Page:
Controversy surrounds Indian monument

The human race has forever had an obsession with size and spectacle. Our ancestors marveled at the giants that nature provided, looking in awe at the height of the Redwoods or the towering peaks of mountains rising into the heavens.

In the modern age, we have tried to emulate such marvels in the best ways we can, with designs for monuments, buildings and towers testing the limits of our ingenuity and grandeur. Fans of such artificial behemoths will soon have a new sight to behold: the tallest statue in the world.

India’s Statue of Unity, currently under construction and set to be completed in 2018, will be a whopping 597 feet tall, or for better context, nearly twice as tall as the Statue of Liberty. It will shatter the previous record for world’s tallest statue, which is currently held by the Spring Temple Buddha in Henan, China at a “mere” 420 feet.

Contrary to its generic title, the statue will not display some anthropomorphized representation of the concept of unity but rather a man whose visage means as much for the Indian people. Vallabhbhai Patel was an Indian social leader in the early to middle 20th century and a key figure in the movement to gain independence from Great Britain.

Patel’s name is not recognized as much in the West as that of his contemporary, Mohandas Gandhi, but within the country he is revered as one of its founding fathers; indeed, he served as India’s first Prime Minister from 1948 until his death two years later.

Such a tremendous undertaking should be a source of pride for the Indian government and its people, but the project has unfortunately come under a great deal of scrutiny.

For one, there is concern among political pundits within India that the statue’s chief minister, Narendra Modi, is co-opting a symbol of national pride (and, well, unity) by turning Patel’s image into a symbol for his own controversial political party, the Bharatiya Party. Such a divisive and partisan maneuver runs counter to everything Patel tried to achieve during his lifetime.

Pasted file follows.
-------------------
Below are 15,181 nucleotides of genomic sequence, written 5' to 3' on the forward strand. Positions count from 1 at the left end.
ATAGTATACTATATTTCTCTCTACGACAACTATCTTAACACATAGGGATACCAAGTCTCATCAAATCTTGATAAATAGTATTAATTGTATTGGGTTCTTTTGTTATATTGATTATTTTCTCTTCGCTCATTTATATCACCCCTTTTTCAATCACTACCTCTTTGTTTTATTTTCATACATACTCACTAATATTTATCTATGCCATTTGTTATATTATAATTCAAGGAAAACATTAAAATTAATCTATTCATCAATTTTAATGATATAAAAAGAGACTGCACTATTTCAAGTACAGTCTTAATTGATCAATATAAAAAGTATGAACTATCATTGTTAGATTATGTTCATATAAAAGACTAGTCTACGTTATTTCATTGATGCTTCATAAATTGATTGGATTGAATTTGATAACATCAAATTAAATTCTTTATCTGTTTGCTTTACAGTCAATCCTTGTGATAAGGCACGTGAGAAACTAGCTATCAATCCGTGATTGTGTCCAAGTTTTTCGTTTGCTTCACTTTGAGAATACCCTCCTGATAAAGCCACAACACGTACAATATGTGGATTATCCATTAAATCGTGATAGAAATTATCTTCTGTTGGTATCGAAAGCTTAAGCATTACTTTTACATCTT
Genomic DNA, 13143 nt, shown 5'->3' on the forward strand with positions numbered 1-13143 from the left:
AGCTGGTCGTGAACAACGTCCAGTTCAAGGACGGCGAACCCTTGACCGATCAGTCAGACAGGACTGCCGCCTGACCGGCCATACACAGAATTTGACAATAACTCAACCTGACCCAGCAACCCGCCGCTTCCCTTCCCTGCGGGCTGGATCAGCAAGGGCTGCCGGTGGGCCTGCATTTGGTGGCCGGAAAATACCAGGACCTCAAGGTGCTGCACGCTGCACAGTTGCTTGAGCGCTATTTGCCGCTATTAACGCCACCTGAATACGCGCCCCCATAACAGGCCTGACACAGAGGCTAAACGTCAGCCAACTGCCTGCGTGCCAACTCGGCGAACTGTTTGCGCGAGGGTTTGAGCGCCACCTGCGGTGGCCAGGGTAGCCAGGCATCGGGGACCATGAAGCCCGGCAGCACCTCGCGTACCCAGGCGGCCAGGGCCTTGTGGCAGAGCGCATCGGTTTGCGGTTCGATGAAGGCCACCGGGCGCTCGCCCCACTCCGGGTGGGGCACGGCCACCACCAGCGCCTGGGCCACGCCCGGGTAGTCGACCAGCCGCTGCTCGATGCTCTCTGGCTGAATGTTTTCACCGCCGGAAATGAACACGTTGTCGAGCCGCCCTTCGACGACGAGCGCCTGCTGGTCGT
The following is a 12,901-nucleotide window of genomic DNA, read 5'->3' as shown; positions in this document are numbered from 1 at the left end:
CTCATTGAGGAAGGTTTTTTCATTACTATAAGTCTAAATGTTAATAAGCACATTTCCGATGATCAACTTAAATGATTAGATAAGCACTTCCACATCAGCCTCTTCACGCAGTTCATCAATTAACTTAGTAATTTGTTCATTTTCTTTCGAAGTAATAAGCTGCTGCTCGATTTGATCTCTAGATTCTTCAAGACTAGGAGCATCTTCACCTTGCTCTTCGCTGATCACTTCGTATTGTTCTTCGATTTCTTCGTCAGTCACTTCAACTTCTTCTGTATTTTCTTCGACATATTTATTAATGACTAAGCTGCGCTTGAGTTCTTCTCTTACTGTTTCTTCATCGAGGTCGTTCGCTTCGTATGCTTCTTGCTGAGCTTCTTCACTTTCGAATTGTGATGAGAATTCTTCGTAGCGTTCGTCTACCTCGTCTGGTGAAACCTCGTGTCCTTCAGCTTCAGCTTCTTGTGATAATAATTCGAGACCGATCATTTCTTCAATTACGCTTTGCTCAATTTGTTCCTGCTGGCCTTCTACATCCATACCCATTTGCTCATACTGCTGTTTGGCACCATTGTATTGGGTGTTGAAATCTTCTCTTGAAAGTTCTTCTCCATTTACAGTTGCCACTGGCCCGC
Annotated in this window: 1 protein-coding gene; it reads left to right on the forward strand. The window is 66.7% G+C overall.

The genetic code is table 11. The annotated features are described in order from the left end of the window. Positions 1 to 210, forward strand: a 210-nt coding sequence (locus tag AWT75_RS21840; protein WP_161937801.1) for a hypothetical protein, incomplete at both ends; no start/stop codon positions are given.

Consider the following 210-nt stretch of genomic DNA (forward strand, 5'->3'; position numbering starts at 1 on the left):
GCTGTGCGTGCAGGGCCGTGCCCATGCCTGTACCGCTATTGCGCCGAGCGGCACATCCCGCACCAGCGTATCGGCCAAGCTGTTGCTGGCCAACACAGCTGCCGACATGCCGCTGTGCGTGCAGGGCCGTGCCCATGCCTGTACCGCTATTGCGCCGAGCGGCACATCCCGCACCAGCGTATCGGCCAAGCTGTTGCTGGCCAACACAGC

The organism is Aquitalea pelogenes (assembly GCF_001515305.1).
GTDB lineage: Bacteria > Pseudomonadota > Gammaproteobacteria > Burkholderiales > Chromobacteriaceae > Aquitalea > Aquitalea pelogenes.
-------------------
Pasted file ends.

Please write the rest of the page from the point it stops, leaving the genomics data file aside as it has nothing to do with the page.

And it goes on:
There is also a more concrete logistical problem concerning the actual construction of the statue. In addition to its ethereal purpose as a bastion of hope and togetherness, part of the rationale for the Statue of Unity was the idea that it would be a stimulant for India’s economy through tourism, as well as through the jobs that would be created in the statue’s production and assembly.

But while the former revenue stream will almost certainly come to fruition in the years to come, the latter has already proved to be nothing more than a pipe dream and selling point to the Indian people.

“Made in India” remains one of the project’s taglines but there is mounting evidence that little of the effort involved in building the statue will have anything to do with the Indian people. In a situation that is not unfamiliar to readers in the United States, India has seen its jobs outsourced, in this case to China, from which the Larsen & Toubro construction company is procuring some 25,000 pieces of bronze and thousands of contracted workers.

At this point, with the design completed, the money changed hands and the construction begun, it is an unfortunate reality that India will have to resort to foreign labor to achieve what should be a symbol of national pride. And yes, it also looks like the short-term gains to the country’s economy will be minimal at best (and with the exorbitant price tag for the statue taken into account, even this might be optimistic).

Nevertheless, I don’t think third-party observers or the people of India itself should look at this situation as a blow to Indian pride. No matter where it is actually created, it can still serve as an icon for the country in which it resides; just look at the Statue of Liberty, known around the globe as a symbol of American freedom and prosperity…and built in France.

True, France was an ally rather than a rival and made the statue as a gift, but it wasn’t even designed by an American. The Statue of Unity is at the very least a creative product of India itself.

Using Chinese workers and parts was simply what made the most financial sense, and sometimes, in our ceaseless quest to create ever more wondrous giants, those types of sacrifices have to be made.

Post Author: tucollegian

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